If you own a Mac, Logic Pro X is an easy choice for your DAW (digital audio workstation). It’s designed by Apple to work with your hardware and has developed into a powerful tool. Logic Pro X is a great tool to work with.
But to get the most from your software you want to be able to capture your audio through the best hardware. Whether it’s MIDI or audio you’re recording you’re going to need an audio interface.
But with so many audio interfaces available it can be hard to navigate the array of hardware out there.
However, there’s an audio interface available for every audio setup and for every budget. And with the right information available, all you need to do is make your choice and you’ll have the best audio interface for Logic Pro X.
The first audio interface is from Focusrite. Focusrite Scarlett audio interfaces have been around for a long time and there’s a reason for that — they’re really good. This is the third generation of the Scarlett 2i2 and it still a great audio interface.
This is a simple, portable, and well-constructed piece of kit that won’t break the bank and provides a great entry point for anyone looking to get their first audio interface.
The Focusrite features two combination XLR / 1/4-inch jacks on the front panel for connecting microphones or instruments.
There are two built-in microphone preamps and an “air” mode setting which gives a more acoustic, open sound to your recording.
There is a direct monitor built in so you can listen back directly from the audio interface, and there’s 48V phantom power available for condenser microphones.
Halo monitors around the gain controls provide a simple visual way of avoiding clipping.
As a USB audio interface, power is provided by a USB-C connection. This is low latency.
The Scarlett 2i2 continues to impress as it develops and remains a simple, easy-to-use, and portable audio interface solution.
The reputation of Universal Audio is extremely high and that’s because they produce consistently great-quality hardware. The Apollo Twin MKII Duo, their entry-level audio interface, is no exception to this and continues its streak of great quality gear.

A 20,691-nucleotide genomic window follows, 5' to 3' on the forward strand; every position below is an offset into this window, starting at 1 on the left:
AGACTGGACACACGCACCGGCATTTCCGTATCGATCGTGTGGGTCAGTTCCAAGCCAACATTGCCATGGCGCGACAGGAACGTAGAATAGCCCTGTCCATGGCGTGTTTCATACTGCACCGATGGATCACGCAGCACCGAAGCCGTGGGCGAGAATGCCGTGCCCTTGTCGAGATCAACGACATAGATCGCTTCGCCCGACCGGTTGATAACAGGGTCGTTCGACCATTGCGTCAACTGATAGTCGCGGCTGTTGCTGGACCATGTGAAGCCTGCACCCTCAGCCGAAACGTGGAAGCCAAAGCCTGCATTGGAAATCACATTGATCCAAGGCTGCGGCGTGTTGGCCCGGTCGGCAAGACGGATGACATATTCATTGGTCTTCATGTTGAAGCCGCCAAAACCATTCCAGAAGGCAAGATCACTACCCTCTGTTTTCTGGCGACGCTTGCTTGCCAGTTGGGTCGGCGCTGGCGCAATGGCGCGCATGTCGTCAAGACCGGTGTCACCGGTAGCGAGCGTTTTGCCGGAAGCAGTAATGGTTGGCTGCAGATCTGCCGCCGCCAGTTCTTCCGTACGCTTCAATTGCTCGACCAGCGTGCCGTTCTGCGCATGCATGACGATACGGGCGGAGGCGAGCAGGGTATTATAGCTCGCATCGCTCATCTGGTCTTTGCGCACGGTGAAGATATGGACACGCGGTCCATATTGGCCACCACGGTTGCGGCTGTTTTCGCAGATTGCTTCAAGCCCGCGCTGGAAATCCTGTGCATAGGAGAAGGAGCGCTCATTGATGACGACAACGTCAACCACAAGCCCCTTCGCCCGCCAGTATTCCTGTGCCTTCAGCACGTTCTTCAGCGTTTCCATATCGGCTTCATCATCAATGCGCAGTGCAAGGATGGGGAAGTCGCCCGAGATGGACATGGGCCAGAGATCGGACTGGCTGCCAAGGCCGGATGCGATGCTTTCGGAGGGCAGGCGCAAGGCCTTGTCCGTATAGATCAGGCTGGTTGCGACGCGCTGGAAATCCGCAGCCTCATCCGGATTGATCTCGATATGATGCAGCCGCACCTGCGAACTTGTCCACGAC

The MKII Duo features two combination XLR/ 1/4-inch jack ports as well as the ability to support up to eight additional channels via an optical input.
There is also one instrument input and 48V phantom power for condenser microphones.
Power is provided either by Thunderbolt cable or it can simply be plugged into the wall. Channel levels are provided by LED meters to the left of the central knob and overall LED output meters are to the right.
The microphone and line preamps are of professional quality, which helps to justify the somewhat hefty price tag. The sound quality is unimpeachable though.
There’s also a talkback button as well as a range of other functions on the front of the device.
Although it’s very expensive, the Apollo Twin MKII Duo is a professional-grade piece of gear and if you are really looking to take your recording to the next level then it’s an excellent choice. However, for the more budget-conscious, there may be better choices to be made.
While the Apogee Element 24 might look pretty spartan on the outside – don’t let that fool you. Apogee isn’t the best-known name in the audio interface business but the Element 24 still deserves a great deal of attention.
The front of the box has two XLR / 1/4-inch combination jacks and a 3.5mm headphone jack, and that’s it.
The rear has two balanced XLR monitor outputs, an optical in and out, and a mono function. There is also a talkback and mute and dim functions for the monitors.
However, despite the simplistic look, the sound quality of the Element 24 is extremely high.
It might not be the prettiest box on the market but it’s sound quality that counts and there’s no question that it’s here in spade.
The Element 24 integrates incredibly well with Logic Pro X. As you will see, there are no physical controls on the box — instead, everything is done via the Apogee Control software.
It’s a flexible, well-thought-out software that can be accessed from within Logic Pro X and gives you full control of the box.
While this might take an adjustment for some people, it’s certainly an unusual approach but the software is great.
If the Element 24 is a little unusual, it still easily earns its place on the list with great sound quality and excellent software. It’s an audio interface well worth considering.
At the more affordable end of the spectrum, we have the Solid State Audio SSL 2+. This is an audio interface with a small footprint and it immediately looks like it belongs in any recording set-up.
And that’s because it does! The device features two XLR / 1/4-inch mic and instrument inputs mounted on the rear of the device, alongside MIDI input and outputs, RCA outputs, and two 1/4-inch headphone jacks.
The top of the device features two separate channel mixers with LED level meters and a legacy 4K button.
This is a signal color enhancement and is designed to replicate classic SSL consoles of yore. To the right, there’s a master monitor knob and individual level controls for both headphones ports.
As you would expect from a company with SSL’s reputation the sound quality is excellent. The interface produces a more “analog” feel than many of its contemporaries.